Inside the secret command center tracing Election Day cyber threats

Election Day cybersecurity
Election Day cybersecurity 02:37

Federal officials are still looking for people who may have information about a potential terror threat linked to the presidential election.

New York City police are deploying their largest election detail ever to protect polling sites. Security will be tight for both candidates’ election night parties in New York.

Election terror threat? 04:26

Officials are also worried about online threats. Preparations by federal law enforcement for Election Day kicked up over the summer when it was revealed that the Russians had hacked emails of Democratic Party officials, and hackers had breached voter databases in two states.

The Department of Homeland Security is trying to guard against potential cyberattacks Tuesday, reports CBS News correspondent Jeff Pegues.

On big screens at the secret department of Homeland Security cyber command center, experts from several federal agencies are watching out for potential cyberattacks in states across the country.

The center operates 24 hours a day, seven days a week. Any sort of cyber-related disturbance is flagged instantaneously.

A month ago, U.S. officials publicly accused Russia of trying to “interfere with the U.S. election process,” with a combination of cyberattacks that led to the disclosure of embarrassing emails.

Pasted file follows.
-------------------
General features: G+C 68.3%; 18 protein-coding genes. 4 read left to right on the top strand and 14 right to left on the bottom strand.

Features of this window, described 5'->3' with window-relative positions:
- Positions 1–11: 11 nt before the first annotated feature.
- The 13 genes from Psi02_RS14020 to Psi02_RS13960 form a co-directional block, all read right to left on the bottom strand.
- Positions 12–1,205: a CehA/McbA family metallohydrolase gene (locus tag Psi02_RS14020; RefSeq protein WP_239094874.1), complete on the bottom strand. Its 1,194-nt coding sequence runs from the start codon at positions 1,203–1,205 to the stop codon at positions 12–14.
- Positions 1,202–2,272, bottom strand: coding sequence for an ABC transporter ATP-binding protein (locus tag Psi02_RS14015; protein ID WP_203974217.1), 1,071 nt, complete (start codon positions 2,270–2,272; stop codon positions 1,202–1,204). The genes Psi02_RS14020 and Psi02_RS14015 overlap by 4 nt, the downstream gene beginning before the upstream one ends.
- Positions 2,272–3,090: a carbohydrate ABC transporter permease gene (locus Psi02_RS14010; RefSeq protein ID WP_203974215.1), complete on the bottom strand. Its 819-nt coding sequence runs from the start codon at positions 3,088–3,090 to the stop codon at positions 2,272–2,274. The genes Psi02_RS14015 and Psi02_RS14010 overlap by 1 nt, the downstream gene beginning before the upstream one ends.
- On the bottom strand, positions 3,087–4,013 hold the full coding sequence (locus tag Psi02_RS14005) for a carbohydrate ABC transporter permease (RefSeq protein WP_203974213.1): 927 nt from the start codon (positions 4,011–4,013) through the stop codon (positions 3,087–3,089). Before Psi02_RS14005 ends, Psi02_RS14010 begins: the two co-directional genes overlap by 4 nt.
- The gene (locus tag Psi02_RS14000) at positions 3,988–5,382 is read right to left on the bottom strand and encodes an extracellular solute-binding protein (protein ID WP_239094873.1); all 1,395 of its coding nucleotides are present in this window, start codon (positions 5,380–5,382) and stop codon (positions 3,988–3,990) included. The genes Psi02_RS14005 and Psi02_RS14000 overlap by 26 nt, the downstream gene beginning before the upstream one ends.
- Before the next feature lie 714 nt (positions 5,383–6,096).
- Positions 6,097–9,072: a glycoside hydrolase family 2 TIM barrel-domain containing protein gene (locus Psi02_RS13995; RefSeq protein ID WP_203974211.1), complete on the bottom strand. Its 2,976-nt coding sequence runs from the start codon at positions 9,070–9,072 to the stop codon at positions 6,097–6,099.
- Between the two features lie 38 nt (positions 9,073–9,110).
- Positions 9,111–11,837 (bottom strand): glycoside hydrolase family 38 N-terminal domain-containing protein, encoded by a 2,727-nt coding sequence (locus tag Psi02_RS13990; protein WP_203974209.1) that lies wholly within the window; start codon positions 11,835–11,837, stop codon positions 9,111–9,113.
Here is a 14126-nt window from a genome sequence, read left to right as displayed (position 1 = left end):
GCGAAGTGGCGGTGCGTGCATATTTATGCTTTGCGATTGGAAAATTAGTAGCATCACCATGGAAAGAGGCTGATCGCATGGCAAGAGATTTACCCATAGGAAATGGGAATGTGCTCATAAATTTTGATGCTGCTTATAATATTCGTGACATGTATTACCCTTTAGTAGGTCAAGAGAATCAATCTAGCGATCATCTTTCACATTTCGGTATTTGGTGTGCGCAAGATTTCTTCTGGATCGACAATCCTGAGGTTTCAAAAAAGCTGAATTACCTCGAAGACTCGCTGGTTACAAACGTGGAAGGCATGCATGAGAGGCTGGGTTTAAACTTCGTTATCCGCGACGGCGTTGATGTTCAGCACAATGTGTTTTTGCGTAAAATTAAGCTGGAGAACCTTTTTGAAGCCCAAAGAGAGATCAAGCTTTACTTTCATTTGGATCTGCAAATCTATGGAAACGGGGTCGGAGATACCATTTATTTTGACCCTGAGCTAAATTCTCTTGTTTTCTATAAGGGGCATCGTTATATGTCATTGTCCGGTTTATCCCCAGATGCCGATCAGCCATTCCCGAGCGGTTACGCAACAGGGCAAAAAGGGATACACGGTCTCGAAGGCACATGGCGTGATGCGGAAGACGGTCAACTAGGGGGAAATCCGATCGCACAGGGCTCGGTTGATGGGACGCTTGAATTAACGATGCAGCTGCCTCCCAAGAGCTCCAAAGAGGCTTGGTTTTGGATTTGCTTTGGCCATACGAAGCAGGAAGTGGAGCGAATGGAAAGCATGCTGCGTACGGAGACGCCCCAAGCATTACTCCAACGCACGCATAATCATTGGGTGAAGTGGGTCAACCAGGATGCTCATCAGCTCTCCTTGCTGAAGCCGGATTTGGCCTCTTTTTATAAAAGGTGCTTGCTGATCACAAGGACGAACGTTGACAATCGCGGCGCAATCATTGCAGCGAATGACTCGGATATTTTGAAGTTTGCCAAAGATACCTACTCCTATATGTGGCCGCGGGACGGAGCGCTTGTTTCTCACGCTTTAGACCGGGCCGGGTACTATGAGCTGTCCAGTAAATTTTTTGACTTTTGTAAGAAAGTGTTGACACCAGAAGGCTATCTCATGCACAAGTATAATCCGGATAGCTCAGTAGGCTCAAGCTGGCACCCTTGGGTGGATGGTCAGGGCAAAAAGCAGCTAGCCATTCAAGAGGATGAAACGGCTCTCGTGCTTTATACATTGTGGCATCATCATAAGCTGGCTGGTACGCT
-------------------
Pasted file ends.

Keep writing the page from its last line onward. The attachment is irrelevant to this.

And Russian operatives are also suspected of scanning and probing election-related systems across at least 20 states.

“Is there any doubt in your mind that he is trying to influence the election?” Pegues asked Michael Hayden, the former director of the NSA, who blames Russian President Vladimir Putin.

“No, there isn’t. He is definitely trying to affect the American political process. I think he’s trying to erode it,” Hayden said. “I think he’s just happy enough to do what I said, just to be messing with our heads.”

Russia hacking accusations 01:18

In recent weeks, Russian officials have called the accusations nonsense. And because voting machines are not connected to the internet, U.S. officials say a cyberattack could not affect the vote total on election night.

But a DHS official said they are “very concerned about attempts to cause confusion.”

DHS will be paying especially close attention to secretary of state websites on election night and other popular websites used to get election information. DHS officials said they are in conversations with all 50 states about cybersecurity, and incident response teams are gearing up.